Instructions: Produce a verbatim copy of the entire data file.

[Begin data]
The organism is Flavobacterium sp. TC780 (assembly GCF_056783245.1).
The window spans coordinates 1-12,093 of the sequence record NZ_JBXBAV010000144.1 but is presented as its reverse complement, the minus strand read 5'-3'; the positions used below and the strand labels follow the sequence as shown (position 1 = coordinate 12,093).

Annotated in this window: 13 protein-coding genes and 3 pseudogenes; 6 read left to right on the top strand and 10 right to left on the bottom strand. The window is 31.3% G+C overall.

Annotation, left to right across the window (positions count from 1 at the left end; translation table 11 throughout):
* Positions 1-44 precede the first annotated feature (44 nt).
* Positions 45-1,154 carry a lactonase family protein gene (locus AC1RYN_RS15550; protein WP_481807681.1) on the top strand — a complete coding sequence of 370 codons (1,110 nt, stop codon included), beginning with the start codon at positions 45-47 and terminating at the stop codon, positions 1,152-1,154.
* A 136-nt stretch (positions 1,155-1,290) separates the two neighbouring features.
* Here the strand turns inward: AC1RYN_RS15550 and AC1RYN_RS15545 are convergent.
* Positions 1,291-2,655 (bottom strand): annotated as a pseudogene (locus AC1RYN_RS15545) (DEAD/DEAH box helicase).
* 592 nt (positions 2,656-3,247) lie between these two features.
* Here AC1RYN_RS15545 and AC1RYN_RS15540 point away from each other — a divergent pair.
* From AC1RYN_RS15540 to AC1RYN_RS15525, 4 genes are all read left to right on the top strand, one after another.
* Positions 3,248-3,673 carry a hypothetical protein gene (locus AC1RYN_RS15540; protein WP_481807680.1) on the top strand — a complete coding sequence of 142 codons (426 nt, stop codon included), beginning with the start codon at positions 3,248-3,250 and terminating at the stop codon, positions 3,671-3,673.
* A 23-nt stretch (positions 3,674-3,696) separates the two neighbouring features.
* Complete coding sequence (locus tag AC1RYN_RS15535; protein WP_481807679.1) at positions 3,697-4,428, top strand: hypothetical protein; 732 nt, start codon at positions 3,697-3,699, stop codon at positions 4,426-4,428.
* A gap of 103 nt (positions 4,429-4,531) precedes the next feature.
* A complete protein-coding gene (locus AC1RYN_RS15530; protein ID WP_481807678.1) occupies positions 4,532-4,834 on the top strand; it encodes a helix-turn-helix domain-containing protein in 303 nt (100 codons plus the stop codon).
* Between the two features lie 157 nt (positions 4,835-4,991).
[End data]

The organism is Flavobacterium sp. TC780 (assembly GCF_056783245.1).
The window spans coordinates 1-12,093 of the sequence record NZ_JBXBAV010000144.1 but is presented as its reverse complement, the minus strand read 5'-3'; the positions used below and the strand labels follow the sequence as shown (position 1 = coordinate 12,093).

Annotated in this window: 13 protein-coding genes and 3 pseudogenes; 6 read left to right on the top strand and 10 right to left on the bottom strand. The window is 31.3% G+C overall.

Annotation, left to right across the window (positions count from 1 at the left end; translation table 11 throughout):
* Positions 1-44 precede the first annotated feature (44 nt).
* Positions 45-1,154 carry a lactonase family protein gene (locus AC1RYN_RS15550; protein WP_481807681.1) on the top strand — a complete coding sequence of 370 codons (1,110 nt, stop codon included), beginning with the start codon at positions 45-47 and terminating at the stop codon, positions 1,152-1,154.
* A 136-nt stretch (positions 1,155-1,290) separates the two neighbouring features.
* Here the strand turns inward: AC1RYN_RS15550 and AC1RYN_RS15545 are convergent.
* Positions 1,291-2,655 (bottom strand): annotated as a pseudogene (locus AC1RYN_RS15545) (DEAD/DEAH box helicase).
* 592 nt (positions 2,656-3,247) lie between these two features.
* Here AC1RYN_RS15545 and AC1RYN_RS15540 point away from each other — a divergent pair.
* From AC1RYN_RS15540 to AC1RYN_RS15525, 4 genes are all read left to right on the top strand, one after another.
* Positions 3,248-3,673 carry a hypothetical protein gene (locus AC1RYN_RS15540; protein WP_481807680.1) on the top strand — a complete coding sequence of 142 codons (426 nt, stop codon included), beginning with the start codon at positions 3,248-3,250 and terminating at the stop codon, positions 3,671-3,673.
* A 23-nt stretch (positions 3,674-3,696) separates the two neighbouring features.
* Complete coding sequence (locus tag AC1RYN_RS15535; protein WP_481807679.1) at positions 3,697-4,428, top strand: hypothetical protein; 732 nt, start codon at positions 3,697-3,699, stop codon at positions 4,426-4,428.
* A gap of 103 nt (positions 4,429-4,531) precedes the next feature.
* A complete protein-coding gene (locus AC1RYN_RS15530; protein ID WP_481807678.1) occupies positions 4,532-4,834 on the top strand; it encodes a helix-turn-helix domain-containing protein in 303 nt (100 codons plus the stop codon).
* Between the two features lie 157 nt (positions 4,835-4,991).